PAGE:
Can You Put Essential Oils In Your Humidifier?

As the name implies, a humidifier is designed to increase moisture levels by dispersing water vapor into the air, so using one to release therapeutic essential oils would, at first glance, seem to be a perfect match. You can indeed put essential oils into your humidifier by adding a few drops into the water tank, but the proper question is, should you? An analysis of the pros and cons of different humidifiers and a comparison of those devices to oil diffusers tilts in the following direction: It is better to use a humidifier for the stated purpose of treating air with water vapor, and using a specialized oil diffuser to do just that — release oil particles into the air. However, one no longer has to choose one over the other. Aromatherapy-ready humidifiers with built-in oil diffusers are now being sold, reports Vinevida, and may be the answer to the question.

Per Device Support Hub, humidifiers descend from the porcelain pot equipped with a spout invented in 1783 for French hospitals. They ease breathing, ameliorate dry skin and eyes, and are beneficial to plants, among other plusses. Essential oils, the foundation of aromatherapy, are valued for their calming effect, ability to improve concentration, and for promoting relaxation. Several other benefits are also attributed to the oils: According to the International Federation of Aromatherapists, ancient Egyptians pioneered their use in medicine and religion more than 5,000 years ago. But here's what you need to know about combining these two.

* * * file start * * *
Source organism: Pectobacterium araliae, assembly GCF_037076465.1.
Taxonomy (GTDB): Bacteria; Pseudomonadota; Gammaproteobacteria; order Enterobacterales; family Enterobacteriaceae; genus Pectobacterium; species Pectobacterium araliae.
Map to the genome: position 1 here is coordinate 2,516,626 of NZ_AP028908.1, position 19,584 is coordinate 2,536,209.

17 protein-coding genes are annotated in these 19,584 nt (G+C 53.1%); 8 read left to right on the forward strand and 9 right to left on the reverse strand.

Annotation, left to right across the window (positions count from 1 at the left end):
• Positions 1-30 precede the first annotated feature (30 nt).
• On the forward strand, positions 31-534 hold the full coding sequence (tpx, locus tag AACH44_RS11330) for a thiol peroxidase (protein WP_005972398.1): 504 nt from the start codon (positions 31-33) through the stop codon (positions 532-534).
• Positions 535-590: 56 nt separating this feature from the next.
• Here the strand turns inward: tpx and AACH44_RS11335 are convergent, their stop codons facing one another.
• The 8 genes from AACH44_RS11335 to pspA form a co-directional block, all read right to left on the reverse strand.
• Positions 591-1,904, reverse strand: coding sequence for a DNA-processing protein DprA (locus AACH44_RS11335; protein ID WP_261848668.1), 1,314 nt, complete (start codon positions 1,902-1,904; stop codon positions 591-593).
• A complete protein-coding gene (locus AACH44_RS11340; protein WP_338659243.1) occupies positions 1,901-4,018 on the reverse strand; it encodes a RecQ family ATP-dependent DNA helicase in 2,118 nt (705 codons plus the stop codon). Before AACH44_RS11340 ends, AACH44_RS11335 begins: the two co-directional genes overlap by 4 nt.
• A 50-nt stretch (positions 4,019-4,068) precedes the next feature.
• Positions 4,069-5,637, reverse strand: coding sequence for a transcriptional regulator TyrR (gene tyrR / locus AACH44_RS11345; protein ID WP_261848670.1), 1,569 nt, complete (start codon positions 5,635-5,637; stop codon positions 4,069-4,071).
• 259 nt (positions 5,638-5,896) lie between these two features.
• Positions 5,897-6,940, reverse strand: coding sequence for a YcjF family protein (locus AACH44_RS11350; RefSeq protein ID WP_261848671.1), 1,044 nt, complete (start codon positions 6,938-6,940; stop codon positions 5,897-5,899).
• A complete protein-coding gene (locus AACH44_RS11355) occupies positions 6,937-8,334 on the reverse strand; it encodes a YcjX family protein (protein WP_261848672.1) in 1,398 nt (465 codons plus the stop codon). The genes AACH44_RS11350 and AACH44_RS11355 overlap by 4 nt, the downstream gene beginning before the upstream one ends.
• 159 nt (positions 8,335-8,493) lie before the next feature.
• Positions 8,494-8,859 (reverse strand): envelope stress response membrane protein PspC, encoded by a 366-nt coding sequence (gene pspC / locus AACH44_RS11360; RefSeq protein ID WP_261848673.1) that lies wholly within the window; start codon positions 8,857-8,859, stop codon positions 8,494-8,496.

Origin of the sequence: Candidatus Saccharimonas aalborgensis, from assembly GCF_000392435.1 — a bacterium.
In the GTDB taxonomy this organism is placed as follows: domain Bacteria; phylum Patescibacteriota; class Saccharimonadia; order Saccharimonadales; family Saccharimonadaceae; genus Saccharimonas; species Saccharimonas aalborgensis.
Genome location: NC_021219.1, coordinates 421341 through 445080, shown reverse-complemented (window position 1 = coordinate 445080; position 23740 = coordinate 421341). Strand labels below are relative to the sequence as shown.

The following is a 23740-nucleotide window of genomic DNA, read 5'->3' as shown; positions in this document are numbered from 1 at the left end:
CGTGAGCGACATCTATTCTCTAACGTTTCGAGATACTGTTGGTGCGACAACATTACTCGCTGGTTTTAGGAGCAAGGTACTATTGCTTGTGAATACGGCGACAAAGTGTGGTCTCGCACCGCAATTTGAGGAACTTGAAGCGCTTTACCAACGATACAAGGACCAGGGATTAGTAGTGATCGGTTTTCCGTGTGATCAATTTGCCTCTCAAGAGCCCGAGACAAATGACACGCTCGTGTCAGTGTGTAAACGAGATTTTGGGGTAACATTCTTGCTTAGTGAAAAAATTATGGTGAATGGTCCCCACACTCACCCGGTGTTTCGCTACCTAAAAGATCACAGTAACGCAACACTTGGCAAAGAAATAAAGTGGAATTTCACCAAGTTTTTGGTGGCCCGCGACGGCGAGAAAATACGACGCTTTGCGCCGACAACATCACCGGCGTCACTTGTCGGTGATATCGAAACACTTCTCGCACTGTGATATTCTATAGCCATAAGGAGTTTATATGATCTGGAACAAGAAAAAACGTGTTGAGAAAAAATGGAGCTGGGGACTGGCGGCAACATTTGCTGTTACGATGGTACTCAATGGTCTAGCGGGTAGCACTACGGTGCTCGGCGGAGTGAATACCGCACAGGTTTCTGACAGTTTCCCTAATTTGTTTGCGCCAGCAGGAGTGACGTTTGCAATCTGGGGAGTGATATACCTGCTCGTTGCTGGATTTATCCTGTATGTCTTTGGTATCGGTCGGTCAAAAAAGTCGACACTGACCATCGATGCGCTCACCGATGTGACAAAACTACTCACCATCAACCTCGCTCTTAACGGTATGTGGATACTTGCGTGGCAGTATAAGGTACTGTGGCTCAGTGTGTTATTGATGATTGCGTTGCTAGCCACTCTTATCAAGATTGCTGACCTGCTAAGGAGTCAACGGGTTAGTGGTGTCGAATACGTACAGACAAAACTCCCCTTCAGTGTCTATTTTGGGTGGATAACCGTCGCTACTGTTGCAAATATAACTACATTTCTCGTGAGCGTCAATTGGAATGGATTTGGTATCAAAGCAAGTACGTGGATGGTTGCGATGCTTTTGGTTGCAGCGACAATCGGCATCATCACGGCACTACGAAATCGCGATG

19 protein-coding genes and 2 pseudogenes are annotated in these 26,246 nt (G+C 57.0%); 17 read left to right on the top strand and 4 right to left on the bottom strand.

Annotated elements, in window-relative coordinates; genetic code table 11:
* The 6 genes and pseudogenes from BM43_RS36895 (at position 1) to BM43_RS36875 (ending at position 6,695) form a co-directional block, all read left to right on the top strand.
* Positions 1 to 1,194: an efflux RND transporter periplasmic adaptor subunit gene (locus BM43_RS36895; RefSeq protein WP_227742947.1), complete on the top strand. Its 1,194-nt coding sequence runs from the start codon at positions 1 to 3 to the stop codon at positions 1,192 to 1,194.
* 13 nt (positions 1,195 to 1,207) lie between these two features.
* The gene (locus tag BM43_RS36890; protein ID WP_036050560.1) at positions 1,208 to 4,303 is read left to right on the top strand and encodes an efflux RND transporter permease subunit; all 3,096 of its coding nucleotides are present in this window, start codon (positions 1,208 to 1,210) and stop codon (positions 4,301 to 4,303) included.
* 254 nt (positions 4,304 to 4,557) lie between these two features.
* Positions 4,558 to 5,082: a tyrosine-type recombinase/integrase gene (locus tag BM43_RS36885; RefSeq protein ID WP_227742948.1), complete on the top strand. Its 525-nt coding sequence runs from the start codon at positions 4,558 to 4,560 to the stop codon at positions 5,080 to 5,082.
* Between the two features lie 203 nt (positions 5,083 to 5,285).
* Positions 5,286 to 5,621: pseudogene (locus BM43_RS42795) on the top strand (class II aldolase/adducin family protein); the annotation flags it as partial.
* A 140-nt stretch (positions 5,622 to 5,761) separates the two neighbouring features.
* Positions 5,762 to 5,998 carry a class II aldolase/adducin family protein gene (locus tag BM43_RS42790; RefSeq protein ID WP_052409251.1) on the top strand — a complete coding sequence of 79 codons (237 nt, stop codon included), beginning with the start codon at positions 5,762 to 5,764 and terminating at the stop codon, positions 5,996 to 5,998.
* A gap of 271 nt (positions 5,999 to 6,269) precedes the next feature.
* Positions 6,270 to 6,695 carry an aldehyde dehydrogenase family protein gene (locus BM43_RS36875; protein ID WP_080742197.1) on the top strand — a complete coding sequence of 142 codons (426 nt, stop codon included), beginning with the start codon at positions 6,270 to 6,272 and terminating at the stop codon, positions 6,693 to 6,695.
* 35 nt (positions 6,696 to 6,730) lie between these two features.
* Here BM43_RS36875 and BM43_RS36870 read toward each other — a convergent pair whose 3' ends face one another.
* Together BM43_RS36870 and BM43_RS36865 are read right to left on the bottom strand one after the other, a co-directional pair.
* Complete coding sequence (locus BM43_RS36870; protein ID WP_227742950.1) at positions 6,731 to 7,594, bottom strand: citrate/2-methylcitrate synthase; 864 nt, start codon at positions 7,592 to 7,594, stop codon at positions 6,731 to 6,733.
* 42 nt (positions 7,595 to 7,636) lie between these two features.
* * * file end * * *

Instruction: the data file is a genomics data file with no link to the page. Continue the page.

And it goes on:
Humidifier and oil diffuser combination

A hybrid device (as mentioned above) features a specialized compartment or tray in the humidifier in which to store oil. The machine draws water from a tank and disperses it, while the essential oils are also diffused into the air. The separate container allows the aromatics to evaporate without fouling other humidifier parts. According to Everlasting Comfort, an ultrasonic humidifier or oil diffuser is a great choice and should come with an ETL Safety Certification seal. The appliance can run safely for more than 50 hours before refilling and has a range of 500 square feet. For these devices, Geniani recommends water-soluble oils which are less dense and not as thick as typical ones and suggests using 5 drops of the aromatics to aerate every 50 or so feet of space.

If you insist on using a regular humidifier instead of the combined alternative, use only a cool mist with the oils. Renewed Health Oils advises against using too much of the essentials and ensuring to limit the hours of use so as not to oversaturate. Too large a space for the humidifier to effectively cover will result in a fragrance that is too diffuse. Besides, remember to clean your humidifier with vinegar and water regularly to prevent mold, and always read and defer to instructions to determine if your device and essential oils are compatible.

Drawbacks of using essential oils with a humidifier

There are no restrictions as to which oils can be used in a humidifier. However, using one to disperse essential oils may damage the appliance or, at the least, invalidate its manufacturer's warranty. Per Get Green Be Well, the large viscous particles of essential oils may gum up the filter or fan, clogging a humidifier that is meant only to produce an extremely fine mist. Highly resinous oils are most likely to cause such problems. Crane also warns that clogging a humidifier with essential oils can cause its tank to crack. Essential oils tend to be corrosive, especially citrus-based ones, so humidifiers made mostly of plastic will get damaged by them over time. In turn, heat from this device will dilute an essential oil, alter its fragrance, and possibly diminish its effectiveness.

According to Good Air Geeks, the appliance will disperse heavy and thick essential oils, which will settle on clothes and furniture. The residue is difficult to clean and unhygienic. Most humidifiers also lack timers and therefore run without interruption, so the user cannot regulate when the aromatic vapors are released. Healthline emphasizes that safely using essential oils requires careful handling. In addition, they can be toxic to pets (especially cats). Seniors, young children, and pregnant women should also avoid exposure to fumes, and those with thyroid issues should eschew aromatherapy.